Traveling with a violin
There are so many nasty threads and stories out in the www about what happened to people who brought their instrument with them on an airplane. And while most frequent fliers are soothing, telling us that they never ever had any problems, it is still impossible to foresee what might happen, and not even on cheap airlines. There isn't any single airline as far as I know who officialy allow you to bring something of an average violin cases size to the cabin.
There are smaller cases (not suitable for a bow which has to be stored separately in a bow tube somewhere in the luggage) which claim to meet the permissible measures.
There are some cases suggesting their air plane compatibility by their model names, like " slim flight" or "safe flight", but offer storage for a bow and being moreless ordinary size cases. Models I've found which might really work (if placed diagonally) are only two, namely the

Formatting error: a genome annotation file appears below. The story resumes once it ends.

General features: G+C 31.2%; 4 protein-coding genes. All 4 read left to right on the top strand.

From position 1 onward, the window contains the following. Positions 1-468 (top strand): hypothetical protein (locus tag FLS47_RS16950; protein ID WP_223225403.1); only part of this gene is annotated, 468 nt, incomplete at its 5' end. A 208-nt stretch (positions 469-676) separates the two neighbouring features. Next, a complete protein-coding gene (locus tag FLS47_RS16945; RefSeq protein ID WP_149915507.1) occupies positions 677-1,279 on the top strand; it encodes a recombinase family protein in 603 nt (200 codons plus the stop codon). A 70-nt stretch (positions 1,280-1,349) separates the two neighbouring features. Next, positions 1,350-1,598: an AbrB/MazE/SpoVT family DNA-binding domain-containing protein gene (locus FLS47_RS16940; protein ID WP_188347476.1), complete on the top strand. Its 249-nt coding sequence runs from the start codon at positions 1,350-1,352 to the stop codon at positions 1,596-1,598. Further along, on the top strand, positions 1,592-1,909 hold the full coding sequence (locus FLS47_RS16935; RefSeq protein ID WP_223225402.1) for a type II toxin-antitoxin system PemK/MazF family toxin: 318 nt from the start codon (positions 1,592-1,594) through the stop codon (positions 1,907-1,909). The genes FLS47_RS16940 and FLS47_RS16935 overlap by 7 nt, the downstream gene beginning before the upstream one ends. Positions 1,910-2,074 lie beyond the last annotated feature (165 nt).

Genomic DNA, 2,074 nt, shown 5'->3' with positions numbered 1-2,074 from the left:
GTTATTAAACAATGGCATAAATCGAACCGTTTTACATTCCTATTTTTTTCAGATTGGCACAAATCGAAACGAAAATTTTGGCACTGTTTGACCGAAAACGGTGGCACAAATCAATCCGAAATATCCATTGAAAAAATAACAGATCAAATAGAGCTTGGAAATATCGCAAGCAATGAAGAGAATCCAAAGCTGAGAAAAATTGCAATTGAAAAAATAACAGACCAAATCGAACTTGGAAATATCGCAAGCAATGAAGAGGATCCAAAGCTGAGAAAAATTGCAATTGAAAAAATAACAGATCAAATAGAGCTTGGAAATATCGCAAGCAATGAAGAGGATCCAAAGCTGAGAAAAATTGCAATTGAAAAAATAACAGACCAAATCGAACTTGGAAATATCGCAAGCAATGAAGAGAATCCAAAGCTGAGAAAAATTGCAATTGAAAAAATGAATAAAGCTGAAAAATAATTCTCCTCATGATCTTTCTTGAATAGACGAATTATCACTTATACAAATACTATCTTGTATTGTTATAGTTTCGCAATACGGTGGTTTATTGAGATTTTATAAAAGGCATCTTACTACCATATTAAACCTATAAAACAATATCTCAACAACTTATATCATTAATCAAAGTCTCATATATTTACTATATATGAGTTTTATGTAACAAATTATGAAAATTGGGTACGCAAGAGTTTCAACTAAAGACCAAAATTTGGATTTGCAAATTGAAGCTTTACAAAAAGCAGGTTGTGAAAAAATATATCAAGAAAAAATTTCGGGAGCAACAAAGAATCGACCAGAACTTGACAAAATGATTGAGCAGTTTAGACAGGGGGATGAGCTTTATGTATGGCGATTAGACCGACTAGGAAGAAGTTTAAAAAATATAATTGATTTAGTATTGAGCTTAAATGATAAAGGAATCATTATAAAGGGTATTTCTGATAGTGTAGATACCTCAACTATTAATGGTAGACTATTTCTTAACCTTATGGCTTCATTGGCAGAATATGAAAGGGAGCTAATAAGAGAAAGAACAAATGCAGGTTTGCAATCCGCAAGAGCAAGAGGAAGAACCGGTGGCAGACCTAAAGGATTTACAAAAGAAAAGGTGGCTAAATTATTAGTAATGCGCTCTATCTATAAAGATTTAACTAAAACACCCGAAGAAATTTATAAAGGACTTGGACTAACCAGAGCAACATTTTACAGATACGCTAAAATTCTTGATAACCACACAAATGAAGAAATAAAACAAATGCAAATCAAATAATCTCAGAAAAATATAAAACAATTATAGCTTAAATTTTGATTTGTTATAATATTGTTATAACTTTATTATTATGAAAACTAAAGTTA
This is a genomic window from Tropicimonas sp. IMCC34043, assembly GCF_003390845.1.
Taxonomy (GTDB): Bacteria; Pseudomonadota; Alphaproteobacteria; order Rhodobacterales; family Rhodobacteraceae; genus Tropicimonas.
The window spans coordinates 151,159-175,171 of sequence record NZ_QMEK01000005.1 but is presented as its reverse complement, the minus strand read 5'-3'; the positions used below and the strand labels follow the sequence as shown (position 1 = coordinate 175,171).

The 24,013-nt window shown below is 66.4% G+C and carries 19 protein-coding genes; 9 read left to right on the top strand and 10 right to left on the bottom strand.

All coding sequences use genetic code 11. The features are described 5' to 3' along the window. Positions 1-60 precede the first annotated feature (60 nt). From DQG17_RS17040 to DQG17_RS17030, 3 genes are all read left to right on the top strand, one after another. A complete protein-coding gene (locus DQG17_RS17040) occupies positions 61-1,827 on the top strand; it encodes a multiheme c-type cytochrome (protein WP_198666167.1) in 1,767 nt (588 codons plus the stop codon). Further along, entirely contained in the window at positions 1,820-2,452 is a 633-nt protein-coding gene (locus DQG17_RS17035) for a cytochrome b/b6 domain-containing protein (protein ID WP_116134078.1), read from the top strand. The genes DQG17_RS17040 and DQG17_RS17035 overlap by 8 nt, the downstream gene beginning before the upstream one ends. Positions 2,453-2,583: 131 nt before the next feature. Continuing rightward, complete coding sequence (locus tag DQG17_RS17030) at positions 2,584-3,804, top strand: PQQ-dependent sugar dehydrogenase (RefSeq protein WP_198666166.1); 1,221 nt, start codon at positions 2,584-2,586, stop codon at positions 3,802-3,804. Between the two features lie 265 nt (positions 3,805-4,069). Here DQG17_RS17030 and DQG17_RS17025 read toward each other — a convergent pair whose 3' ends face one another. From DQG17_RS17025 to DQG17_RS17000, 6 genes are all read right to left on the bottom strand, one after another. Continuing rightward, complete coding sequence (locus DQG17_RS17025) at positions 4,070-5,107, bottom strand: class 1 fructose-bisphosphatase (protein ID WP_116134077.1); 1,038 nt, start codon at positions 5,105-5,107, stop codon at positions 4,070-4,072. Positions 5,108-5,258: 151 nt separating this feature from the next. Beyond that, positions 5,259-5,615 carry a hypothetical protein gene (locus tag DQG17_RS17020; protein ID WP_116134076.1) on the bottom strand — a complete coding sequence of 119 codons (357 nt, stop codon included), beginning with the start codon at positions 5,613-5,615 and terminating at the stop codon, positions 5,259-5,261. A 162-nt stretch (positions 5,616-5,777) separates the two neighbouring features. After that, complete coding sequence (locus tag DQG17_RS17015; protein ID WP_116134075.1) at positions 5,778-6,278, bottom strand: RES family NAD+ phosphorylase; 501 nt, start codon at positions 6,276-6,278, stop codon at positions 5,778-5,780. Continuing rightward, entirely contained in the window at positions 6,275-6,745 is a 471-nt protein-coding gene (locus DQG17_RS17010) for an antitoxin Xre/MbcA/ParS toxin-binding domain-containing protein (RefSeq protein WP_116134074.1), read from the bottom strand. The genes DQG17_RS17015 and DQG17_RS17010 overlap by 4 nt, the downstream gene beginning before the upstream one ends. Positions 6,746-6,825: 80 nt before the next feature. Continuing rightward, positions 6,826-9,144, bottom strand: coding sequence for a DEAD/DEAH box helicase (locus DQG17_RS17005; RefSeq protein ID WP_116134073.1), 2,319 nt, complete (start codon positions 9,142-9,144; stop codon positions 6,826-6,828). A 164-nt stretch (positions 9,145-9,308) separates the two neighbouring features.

- BAM hightech overhead (obviously the same as the BAM 2003 cabin case series), a CF case of decent quality and appearance but definitely not on the cheap side.
- ROKKOMANN SuperLight in flight, a hard foam case of rather basic impression which doesn't give lots of reason for excessive enthusiasm.
None of them contains plywood, and I don't know how one could buffer the rapid changes of humidity caused by the temperature changes during a longer flight. Why aren't there more models around?
What are your strategies to travel with a violin? How do you cope with the uncertainty? I suppose no one would stay relaxed if the boarding staff would insist on your giving your precious away to the conveyor belt...?!
My experience is only relevant to U.S. readers.
I'm about to do this again and am nervous as hell. You really are at the mercy of the flight crew and they know it.
I think people are overly stressed about it. Be nice and smile even when they're being impossible, and even pretend to be confused about it and keep nudging.
1st find out as much possible about the official policy regsrding musical instruments on board; print it and have it ready - as other mentioned, flight attendants and personal at check-in have a discretion to decide about carry-on luggage, but you can use the document to negotiate.